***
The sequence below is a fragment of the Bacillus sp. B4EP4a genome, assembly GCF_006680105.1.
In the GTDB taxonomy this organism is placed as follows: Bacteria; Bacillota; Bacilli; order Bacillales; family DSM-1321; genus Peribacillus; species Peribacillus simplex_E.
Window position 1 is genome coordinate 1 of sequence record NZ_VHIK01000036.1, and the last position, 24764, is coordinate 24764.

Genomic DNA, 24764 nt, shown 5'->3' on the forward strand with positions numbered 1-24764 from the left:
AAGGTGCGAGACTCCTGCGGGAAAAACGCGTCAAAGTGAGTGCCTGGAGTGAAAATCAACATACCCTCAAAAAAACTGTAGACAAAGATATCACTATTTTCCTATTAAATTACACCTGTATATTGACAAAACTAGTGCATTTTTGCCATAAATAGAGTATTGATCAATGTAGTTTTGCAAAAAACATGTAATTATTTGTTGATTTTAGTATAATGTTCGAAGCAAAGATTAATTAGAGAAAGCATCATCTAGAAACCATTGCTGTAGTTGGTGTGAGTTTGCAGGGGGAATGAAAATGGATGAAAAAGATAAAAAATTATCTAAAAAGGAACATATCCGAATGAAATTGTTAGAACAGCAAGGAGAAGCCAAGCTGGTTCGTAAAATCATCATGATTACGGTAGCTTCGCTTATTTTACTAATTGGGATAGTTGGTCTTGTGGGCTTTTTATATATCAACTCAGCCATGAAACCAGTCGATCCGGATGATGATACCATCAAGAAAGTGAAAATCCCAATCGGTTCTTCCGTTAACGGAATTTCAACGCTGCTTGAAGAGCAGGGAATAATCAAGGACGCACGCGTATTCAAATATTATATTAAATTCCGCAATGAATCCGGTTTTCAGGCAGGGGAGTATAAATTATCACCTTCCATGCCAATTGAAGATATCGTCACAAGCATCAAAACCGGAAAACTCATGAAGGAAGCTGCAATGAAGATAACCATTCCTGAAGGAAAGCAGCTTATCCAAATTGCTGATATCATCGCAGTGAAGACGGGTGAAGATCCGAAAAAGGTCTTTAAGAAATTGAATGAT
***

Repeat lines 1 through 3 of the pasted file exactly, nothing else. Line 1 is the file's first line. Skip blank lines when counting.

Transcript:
The sequence below is a fragment of the Bacillus sp. B4EP4a genome, assembly GCF_006680105.1.
In the GTDB taxonomy this organism is placed as follows: Bacteria; Bacillota; Bacilli; order Bacillales; family DSM-1321; genus Peribacillus; species Peribacillus simplex_E.
Window position 1 is genome coordinate 1 of sequence record NZ_VHIK01000036.1, and the last position, 24764, is coordinate 24764.